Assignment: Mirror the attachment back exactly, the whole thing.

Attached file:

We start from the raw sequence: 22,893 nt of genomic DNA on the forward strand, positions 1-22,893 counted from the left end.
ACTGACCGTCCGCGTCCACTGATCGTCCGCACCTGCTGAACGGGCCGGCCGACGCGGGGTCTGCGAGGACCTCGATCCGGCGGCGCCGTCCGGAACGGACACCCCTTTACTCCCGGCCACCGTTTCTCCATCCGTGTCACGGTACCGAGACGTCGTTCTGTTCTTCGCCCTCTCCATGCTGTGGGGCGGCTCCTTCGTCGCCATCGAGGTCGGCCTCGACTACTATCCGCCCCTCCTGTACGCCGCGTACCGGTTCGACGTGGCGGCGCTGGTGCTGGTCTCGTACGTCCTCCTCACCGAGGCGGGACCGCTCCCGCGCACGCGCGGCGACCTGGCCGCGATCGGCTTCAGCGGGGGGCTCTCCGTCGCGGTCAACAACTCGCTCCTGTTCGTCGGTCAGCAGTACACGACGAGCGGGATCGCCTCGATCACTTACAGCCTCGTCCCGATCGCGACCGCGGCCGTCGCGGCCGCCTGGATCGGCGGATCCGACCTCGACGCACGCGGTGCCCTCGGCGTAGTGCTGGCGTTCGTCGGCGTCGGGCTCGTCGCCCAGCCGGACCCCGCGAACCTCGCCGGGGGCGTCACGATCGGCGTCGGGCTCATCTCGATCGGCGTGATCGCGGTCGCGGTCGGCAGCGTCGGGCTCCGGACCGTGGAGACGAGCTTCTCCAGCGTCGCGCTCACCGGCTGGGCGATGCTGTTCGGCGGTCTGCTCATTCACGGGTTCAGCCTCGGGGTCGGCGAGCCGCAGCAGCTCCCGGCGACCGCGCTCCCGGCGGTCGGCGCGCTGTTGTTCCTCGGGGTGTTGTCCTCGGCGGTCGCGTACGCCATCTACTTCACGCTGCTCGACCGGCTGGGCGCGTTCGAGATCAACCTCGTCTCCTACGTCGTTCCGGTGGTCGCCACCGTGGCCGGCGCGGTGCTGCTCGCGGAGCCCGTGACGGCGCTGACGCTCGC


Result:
We start from the raw sequence: 22,893 nt of genomic DNA on the forward strand, positions 1-22,893 counted from the left end.
ACTGACCGTCCGCGTCCACTGATCGTCCGCACCTGCTGAACGGGCCGGCCGACGCGGGGTCTGCGAGGACCTCGATCCGGCGGCGCCGTCCGGAACGGACACCCCTTTACTCCCGGCCACCGTTTCTCCATCCGTGTCACGGTACCGAGACGTCGTTCTGTTCTTCGCCCTCTCCATGCTGTGGGGCGGCTCCTTCGTCGCCATCGAGGTCGGCCTCGACTACTATCCGCCCCTCCTGTACGCCGCGTACCGGTTCGACGTGGCGGCGCTGGTGCTGGTCTCGTACGTCCTCCTCACCGAGGCGGGACCGCTCCCGCGCACGCGCGGCGACCTGGCCGCGATCGGCTTCAGCGGGGGGCTCTCCGTCGCGGTCAACAACTCGCTCCTGTTCGTCGGTCAGCAGTACACGACGAGCGGGATCGCCTCGATCACTTACAGCCTCGTCCCGATCGCGACCGCGGCCGTCGCGGCCGCCTGGATCGGCGGATCCGACCTCGACGCACGCGGTGCCCTCGGCGTAGTGCTGGCGTTCGTCGGCGTCGGGCTCGTCGCCCAGCCGGACCCCGCGAACCTCGCCGGGGGCGTCACGATCGGCGTCGGGCTCATCTCGATCGGCGTGATCGCGGTCGCGGTCGGCAGCGTCGGGCTCCGGACCGTGGAGACGAGCTTCTCCAGCGTCGCGCTCACCGGCTGGGCGATGCTGTTCGGCGGTCTGCTCATTCACGGGTTCAGCCTCGGGGTCGGCGAGCCGCAGCAGCTCCCGGCGACCGCGCTCCCGGCGGTCGGCGCGCTGTTGTTCCTCGGGGTGTTGTCCTCGGCGGTCGCGTACGCCATCTACTTCACGCTGCTCGACCGGCTGGGCGCGTTCGAGATCAACCTCGTCTCCTACGTCGTTCCGGTGGTCGCCACCGTGGCCGGCGCGGTGCTGCTCGCGGAGCCCGTGACGGCGCTGACGCTCGC